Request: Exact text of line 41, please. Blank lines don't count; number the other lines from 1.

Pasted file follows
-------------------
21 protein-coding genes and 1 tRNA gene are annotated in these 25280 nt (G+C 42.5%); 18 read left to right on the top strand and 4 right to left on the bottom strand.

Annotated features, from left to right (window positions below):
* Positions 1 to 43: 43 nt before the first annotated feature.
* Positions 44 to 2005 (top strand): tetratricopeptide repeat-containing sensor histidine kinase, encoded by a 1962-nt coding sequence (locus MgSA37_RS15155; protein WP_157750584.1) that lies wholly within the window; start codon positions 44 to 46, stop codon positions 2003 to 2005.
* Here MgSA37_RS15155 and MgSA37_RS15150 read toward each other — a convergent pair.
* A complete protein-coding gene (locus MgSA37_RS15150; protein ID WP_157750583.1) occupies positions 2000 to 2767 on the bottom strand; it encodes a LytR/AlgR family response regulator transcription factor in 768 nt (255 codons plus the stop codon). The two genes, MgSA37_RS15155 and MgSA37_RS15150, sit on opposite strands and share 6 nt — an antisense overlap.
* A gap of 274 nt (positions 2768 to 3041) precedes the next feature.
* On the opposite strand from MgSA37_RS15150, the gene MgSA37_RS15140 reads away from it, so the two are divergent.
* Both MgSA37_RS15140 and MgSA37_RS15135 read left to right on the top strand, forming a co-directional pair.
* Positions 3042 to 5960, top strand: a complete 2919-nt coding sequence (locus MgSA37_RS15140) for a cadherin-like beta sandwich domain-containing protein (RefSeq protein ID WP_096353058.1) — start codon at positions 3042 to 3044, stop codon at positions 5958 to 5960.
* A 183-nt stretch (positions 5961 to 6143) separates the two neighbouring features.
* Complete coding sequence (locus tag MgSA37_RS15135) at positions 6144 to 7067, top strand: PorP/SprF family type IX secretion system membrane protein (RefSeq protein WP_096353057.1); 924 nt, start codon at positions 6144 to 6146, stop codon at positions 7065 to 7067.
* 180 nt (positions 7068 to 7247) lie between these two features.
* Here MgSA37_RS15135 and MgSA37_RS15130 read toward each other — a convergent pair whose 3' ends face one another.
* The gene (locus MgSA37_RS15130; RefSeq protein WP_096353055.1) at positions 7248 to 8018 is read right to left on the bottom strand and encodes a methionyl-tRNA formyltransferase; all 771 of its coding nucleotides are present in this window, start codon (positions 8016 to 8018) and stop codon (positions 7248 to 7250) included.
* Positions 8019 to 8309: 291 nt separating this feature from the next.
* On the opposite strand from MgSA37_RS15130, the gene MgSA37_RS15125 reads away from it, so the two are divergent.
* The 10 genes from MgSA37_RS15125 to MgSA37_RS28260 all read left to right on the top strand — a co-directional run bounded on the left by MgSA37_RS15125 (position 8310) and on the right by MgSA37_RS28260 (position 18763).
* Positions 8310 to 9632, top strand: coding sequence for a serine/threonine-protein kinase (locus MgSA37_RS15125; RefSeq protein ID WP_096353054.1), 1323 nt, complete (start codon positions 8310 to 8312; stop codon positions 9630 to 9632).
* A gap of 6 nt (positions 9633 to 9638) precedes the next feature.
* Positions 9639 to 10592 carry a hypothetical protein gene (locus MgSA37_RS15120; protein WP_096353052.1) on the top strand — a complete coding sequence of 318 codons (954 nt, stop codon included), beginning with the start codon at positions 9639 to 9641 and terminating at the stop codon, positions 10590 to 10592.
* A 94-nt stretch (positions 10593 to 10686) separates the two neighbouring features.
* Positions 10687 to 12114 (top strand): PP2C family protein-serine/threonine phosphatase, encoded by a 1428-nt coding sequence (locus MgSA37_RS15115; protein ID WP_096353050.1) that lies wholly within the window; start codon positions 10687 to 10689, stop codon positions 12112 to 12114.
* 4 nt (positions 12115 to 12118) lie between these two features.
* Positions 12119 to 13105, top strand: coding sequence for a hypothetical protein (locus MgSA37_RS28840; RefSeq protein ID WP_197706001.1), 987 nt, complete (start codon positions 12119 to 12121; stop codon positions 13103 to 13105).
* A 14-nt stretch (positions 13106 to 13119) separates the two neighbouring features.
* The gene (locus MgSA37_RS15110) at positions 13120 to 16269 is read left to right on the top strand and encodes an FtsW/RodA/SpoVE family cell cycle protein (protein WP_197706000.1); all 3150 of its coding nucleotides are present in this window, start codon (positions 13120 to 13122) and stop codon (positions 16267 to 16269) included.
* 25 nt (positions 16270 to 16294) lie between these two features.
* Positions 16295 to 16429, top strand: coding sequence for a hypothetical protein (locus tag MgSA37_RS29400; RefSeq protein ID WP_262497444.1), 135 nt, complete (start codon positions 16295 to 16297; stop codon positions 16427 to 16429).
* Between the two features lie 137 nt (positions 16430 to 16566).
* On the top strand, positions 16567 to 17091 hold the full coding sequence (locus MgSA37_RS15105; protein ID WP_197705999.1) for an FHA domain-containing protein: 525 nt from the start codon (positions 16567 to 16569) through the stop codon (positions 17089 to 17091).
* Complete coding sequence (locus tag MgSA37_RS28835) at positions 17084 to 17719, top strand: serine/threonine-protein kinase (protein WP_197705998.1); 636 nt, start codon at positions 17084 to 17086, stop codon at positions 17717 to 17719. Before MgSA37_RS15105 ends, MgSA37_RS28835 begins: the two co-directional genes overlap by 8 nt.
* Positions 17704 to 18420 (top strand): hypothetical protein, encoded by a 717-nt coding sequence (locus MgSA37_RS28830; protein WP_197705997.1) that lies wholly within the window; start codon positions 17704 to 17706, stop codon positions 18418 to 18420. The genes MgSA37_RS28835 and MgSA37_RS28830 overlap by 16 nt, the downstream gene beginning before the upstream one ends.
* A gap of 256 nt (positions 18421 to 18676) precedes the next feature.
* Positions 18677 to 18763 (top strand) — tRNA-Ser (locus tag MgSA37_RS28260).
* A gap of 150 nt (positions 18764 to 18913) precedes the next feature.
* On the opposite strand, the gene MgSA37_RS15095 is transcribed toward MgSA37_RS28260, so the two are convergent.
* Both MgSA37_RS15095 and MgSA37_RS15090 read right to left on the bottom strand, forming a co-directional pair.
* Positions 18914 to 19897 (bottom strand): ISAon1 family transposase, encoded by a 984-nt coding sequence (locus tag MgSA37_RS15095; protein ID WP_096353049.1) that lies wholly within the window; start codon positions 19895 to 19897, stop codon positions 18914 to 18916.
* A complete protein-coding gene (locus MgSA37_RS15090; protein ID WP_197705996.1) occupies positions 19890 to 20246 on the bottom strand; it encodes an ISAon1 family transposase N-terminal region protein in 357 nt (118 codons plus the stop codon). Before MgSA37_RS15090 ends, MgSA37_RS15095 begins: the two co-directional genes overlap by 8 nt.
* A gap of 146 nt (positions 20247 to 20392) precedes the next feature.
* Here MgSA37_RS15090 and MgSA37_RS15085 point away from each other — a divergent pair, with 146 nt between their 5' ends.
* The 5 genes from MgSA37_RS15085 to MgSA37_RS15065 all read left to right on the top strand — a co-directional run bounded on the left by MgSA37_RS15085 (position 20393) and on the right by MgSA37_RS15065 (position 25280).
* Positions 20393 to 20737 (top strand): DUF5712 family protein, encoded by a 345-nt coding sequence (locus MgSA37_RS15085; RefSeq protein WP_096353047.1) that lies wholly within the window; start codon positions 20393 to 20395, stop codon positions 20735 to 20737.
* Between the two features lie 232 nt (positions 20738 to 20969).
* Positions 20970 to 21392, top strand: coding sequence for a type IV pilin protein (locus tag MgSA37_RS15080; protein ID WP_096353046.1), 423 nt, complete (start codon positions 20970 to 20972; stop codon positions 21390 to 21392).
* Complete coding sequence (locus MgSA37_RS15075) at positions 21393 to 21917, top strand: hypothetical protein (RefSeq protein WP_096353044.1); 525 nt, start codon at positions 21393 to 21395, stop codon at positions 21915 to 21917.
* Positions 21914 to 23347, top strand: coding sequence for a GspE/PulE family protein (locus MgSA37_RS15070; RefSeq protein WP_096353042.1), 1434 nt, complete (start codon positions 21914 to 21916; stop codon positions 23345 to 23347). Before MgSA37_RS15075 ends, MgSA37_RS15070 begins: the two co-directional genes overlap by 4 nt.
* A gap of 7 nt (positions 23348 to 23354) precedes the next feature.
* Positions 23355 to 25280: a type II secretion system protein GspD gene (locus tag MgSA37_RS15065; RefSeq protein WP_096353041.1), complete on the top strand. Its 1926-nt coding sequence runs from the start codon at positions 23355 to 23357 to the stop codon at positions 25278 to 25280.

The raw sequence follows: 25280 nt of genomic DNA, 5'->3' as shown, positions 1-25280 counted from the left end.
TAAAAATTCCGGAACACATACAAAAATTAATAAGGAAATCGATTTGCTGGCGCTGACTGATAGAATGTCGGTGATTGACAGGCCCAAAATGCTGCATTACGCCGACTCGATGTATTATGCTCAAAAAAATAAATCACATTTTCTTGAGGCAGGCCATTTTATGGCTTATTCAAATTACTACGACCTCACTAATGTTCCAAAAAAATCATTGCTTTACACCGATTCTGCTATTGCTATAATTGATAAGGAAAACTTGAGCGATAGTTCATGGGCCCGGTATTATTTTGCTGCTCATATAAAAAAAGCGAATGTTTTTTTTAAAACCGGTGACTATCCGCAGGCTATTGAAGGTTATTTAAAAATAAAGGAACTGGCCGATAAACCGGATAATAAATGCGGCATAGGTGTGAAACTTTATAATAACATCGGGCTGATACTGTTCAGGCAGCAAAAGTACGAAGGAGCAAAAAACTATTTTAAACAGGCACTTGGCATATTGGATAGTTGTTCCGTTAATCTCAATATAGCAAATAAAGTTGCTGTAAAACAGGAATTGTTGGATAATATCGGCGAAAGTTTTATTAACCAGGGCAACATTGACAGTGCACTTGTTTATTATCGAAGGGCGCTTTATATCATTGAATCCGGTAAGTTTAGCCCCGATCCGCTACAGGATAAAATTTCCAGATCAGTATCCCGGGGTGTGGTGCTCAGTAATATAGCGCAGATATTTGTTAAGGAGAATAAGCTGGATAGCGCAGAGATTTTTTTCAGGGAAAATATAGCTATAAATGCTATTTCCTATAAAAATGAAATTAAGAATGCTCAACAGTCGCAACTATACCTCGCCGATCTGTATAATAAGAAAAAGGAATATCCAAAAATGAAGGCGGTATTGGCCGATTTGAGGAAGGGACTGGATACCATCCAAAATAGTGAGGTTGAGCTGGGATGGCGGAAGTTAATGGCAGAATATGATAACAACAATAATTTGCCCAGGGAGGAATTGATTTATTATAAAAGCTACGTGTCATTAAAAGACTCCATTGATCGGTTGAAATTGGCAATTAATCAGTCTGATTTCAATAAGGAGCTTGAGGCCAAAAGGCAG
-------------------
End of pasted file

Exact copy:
* A gap of 146 nt (positions 20247 to 20392) precedes the next feature.